Patrick has had two different careers, first the Army and latterly as the Bursar of Cranleigh School. His Army career spanned some twenty five years of which over four years were spent on operations. He retired having commanded a regular infantry battalion and moved to Cranleigh School as Bursar. Patrick is now Treasurer of West Horsley Place Trust and Chairman of Governors of Pangbourne College in Berkshire. He lives close to the sea, south of Chichester.

Q- How did you first hear about West Horsley Place?

A- Adrian Lajtha was my boss at Cranleigh School; he introduced me to this special place and then in his second breath asked me to join the commercial arm of the Trust. This led about a year later to an invitation to join the main board of the Trust.

Q- Can you remember your first visit; what was that experience like?

A- Distinctly! Like many others I remember the cold on a January day in, I think, 2016 and being greeted by Clare who was properly dressed in a full set of winter woollies and ski wear. We had a meeting in the small dining room which soon afterwards flooded when a pipe burst in the cold weather. The weather may have been cold that day (and the house colder) but the warmth of spirit and humanity was evident in abundance. I felt then and continue to feel that West Horsley Place is a building that embodies the lives of those who have passed through its doors.

Q- Has your military career and later experience as Bursar at Cranleigh School informed your approach to being a trustee?

A- There are many skills and much experience amongst the trustees and our dedicated staff with a natural focus on heritage. I believe that I bring slightly different skills in the form of commercial experience from my time as a bursar and the ability to turn my hand to almost anything and get it done from the Army. The financial side of the Trust may not be paramount in people’s minds but the Trust must ‘wash its face’ financially so that we can take forward our aims and objectives.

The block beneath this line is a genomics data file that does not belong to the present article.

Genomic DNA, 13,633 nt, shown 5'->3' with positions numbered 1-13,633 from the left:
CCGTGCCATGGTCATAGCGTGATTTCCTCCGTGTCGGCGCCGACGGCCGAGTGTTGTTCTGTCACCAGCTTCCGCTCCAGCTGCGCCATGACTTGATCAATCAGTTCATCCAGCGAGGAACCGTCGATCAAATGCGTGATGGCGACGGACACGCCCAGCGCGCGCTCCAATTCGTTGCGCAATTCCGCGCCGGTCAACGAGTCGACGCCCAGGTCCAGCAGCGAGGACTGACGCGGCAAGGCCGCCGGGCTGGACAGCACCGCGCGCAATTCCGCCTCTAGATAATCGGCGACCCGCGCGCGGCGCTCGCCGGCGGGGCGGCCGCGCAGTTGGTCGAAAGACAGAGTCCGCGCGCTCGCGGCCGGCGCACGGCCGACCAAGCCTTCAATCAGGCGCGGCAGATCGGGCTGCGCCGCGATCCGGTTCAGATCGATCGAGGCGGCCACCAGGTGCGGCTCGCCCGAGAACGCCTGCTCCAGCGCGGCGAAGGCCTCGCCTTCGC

Q- In the climate of a global pandemic, what are the financial challenges for heritage charities?

A- In common with so many other heritage charities we face significant financial trauma from effects of the Covid-19 lockdowns. Funds coming into the Trust have decreased significantly, but we have been fortunate to retain some income streams. We have cut expenditure where ever possible in order to save money. There are though, inevitably, fixed costs and so we continue to struggle to produce a balanced budget.

Q- What is your favourite room/space at WHP and why?

A- I am afraid that this is a split decision. Inside the house the back stairs embody, to me, the spirit of the house. The worn and polished wood is evidence to hundreds of years of use. They conjure questions of what has been carried up and down the stairs and just how much gossip has passed across the lips of those using them. Outside, the two dog kennels either side of the front door lead to thoughts of retrievers returning home after a day’s shooting whilst the keepers deliver quarry to the kitchens and guests move to the Stone Hall to mark a good day out.

Q- What talent would you most like to possess?

A- I have a musical family and we enjoy all forms of music but I regret not being able to play an instrument. I would love to have been able to play the piano and so perhaps this is something for retirement ….?

Q- In another life you would have been?

A- The history of man and horse is closely intertwined and I would choose to be an eventer. The strength, loyalty and dedication of these wonderful animals is inspiring and, of course, they are loved and cherished by their owners. I would, of course, love to hack around West Horsley Place with my owner.

Q- What inspires you?

A- I have marvelled at the sea all my life, whether at sea in a storm in a small boat or watching from the shore. I was once based in Scotland and remember crawling on my stomach to the edge of cliffs in a full Atlantic gale and watching the power of the ocean breaking far below and carrying up to me over 200 feet above the sea. The inspiring power of wind and sea does much to humble us and show man’s place in the order of nature.

Q- What makes you most excited in WHPT's vision for the future?


A- The history of West Horsley Place is about people and the Trust now has the opportunity to make a real difference to the lives of people both local and from further afield. The inclusivity of our vision to help those in need is so relevant today as we struggle with a global pandemic and its effect on people, particularly children and those at the front line.